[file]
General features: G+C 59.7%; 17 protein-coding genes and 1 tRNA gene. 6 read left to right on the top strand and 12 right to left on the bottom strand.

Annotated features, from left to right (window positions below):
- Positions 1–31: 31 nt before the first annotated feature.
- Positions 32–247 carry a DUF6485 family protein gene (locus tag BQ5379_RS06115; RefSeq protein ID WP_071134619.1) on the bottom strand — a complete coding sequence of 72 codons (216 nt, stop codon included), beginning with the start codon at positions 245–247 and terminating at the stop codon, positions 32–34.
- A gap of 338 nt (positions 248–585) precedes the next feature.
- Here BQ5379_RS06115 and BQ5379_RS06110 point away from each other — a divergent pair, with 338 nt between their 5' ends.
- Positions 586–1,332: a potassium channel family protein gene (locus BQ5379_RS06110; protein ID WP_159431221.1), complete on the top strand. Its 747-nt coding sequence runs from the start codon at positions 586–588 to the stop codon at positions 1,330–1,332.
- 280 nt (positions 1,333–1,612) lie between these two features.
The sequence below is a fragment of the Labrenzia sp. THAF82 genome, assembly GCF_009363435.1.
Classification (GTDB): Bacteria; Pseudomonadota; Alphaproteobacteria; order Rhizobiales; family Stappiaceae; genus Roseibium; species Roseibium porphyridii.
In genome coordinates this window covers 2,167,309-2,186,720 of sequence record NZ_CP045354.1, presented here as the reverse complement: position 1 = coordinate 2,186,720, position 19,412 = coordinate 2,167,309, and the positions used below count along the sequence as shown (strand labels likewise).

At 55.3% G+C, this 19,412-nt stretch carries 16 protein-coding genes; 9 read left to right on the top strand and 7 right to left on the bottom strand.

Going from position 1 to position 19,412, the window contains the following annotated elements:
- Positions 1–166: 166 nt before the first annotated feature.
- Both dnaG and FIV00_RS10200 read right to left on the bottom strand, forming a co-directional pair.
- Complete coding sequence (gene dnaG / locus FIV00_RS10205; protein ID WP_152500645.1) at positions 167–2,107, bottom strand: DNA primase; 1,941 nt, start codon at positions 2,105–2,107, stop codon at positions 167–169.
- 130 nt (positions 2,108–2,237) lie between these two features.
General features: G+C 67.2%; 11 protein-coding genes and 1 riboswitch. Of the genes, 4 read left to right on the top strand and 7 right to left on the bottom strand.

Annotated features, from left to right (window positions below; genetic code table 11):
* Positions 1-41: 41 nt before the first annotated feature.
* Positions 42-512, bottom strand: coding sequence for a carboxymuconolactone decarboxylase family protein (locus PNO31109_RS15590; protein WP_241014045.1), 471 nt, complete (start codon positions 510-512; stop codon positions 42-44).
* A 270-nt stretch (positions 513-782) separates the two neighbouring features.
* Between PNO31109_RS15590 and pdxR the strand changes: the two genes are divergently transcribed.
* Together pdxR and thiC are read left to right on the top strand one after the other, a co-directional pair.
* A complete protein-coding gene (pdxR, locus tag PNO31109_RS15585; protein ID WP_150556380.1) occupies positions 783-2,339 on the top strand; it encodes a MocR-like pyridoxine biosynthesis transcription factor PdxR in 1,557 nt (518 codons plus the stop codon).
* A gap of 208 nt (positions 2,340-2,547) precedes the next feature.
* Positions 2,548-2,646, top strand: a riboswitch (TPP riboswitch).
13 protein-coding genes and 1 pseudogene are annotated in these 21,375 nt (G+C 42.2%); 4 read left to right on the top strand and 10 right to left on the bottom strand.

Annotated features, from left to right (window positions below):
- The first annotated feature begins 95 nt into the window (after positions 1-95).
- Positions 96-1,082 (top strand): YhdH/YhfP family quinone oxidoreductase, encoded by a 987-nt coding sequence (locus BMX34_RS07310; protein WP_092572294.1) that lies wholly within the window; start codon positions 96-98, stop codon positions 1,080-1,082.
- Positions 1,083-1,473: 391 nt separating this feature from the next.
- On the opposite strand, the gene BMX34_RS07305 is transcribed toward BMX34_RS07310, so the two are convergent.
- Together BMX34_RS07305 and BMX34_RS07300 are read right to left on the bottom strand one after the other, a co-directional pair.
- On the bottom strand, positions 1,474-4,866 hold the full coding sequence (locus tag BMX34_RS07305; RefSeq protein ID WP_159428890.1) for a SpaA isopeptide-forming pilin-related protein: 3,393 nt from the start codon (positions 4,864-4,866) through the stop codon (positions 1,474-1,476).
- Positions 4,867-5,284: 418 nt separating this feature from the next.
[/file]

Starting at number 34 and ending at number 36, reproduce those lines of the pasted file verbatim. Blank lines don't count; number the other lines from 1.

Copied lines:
- Together BMX34_RS07305 and BMX34_RS07300 are read right to left on the bottom strand one after the other, a co-directional pair.
- On the bottom strand, positions 1,474-4,866 hold the full coding sequence (locus tag BMX34_RS07305; RefSeq protein ID WP_159428890.1) for a SpaA isopeptide-forming pilin-related protein: 3,393 nt from the start codon (positions 4,864-4,866) through the stop codon (positions 1,474-1,476).
- Positions 4,867-5,284: 418 nt separating this feature from the next.